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Influence of Landmarks on Wayfinding and Brain Connectivity in Immersive Virtual Reality Environment

Influence of Landmarks on Wayfinding and Brain Connectivity in Immersive Virtual Reality Environment

Greeshma Sharma, Yash Kaushal, Sushil Chandra, Vijander Singh, Alok P. Mittal and Varun Dutt
Frontiers in Psychology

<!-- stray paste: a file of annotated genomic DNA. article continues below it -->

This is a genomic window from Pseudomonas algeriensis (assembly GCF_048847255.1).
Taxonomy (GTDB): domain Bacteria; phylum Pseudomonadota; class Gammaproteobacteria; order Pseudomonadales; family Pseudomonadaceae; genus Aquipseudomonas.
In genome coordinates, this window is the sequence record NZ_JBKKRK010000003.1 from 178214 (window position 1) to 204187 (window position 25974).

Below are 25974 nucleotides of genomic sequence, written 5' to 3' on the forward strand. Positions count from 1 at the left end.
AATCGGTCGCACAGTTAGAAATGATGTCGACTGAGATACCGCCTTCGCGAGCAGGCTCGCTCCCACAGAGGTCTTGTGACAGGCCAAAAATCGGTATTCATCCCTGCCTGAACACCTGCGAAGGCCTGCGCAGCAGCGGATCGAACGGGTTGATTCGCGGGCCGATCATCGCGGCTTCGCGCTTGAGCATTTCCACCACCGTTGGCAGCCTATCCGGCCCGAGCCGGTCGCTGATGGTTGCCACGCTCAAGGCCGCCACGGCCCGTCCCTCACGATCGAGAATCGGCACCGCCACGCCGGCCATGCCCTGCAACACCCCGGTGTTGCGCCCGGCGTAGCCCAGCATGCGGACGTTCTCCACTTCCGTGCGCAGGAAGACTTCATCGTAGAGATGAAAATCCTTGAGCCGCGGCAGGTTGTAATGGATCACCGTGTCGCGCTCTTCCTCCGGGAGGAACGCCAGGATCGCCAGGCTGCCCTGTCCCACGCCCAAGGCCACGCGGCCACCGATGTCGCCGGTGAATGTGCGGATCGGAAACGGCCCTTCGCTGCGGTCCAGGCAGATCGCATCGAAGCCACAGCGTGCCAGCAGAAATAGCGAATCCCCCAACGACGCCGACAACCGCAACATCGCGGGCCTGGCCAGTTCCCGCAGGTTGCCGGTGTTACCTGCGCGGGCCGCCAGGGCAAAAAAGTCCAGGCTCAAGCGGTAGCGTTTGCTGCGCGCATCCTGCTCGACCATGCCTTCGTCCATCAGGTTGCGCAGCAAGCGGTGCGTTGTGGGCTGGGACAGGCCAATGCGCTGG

Spatial navigation is influenced by landmarks, which are prominent visual features in the environment. Although previous research has focused on finding advantages of landmarks on wayfinding via experimentation; however, less attention has been given to identifying the key attributes of landmarks that facilitate wayfinding, including the study of neural correlates (involving electroencephalogram, EEG analyses). In this paper, we combine behavioral measures, virtual environment, and EEG signal-processing to provide a holistic investigation about the influence of landmarks on performance during navigation in a maze-like environment. In an experiment, participants were randomly divided into two conditions, Landmark-enriched (LM+; N = 17) and Landmark-devoid (LM-; N = 18), and asked to navigate from an initial location to a goal location in a maze. In the LM+ condition, there were landmarks placed at certain locations, which participants could use for wayfinding in the maze. However, in the LM- condition, such landmarks were not present. Beyond behavioral analyses of data, analyses were carried out of the EEG data collected using a 64-channel device. Results revealed that participants took less time and committed fewer errors in navigating the maze in the LM+ condition compared to the LM- condition. EEG analyses of the data revealed that the left-hemispheric activation was more prominent in the LM+ condition compared to the LM- condition. The event-related desynchronization/synchronization (ERD/ERS) of the theta frequency band, revealed activation in the left posterior inferior and superior regions in the LM+ condition compared to the LM- condition, suggesting an occurrence of an object-location binding in the LM+ condition along with spatial transformation between representations. Moreover, directed transfer function method, which measures information flow between two regions, showed a higher number of active channels in the LM- condition compared to the LM+ condition, exhibiting additional wiring cost associated with the cognitive demands when no landmark was available. These findings reveal pivotal role of the left-hemispheric region (especially, parietal cortex), which indicates the integration of available sensory cues and current memory requirements to encode contextual information of landmarks. Overall, this research helps to understand the role of brain regions and processes that are utilized when people use landmarks in navigating maze-like environments


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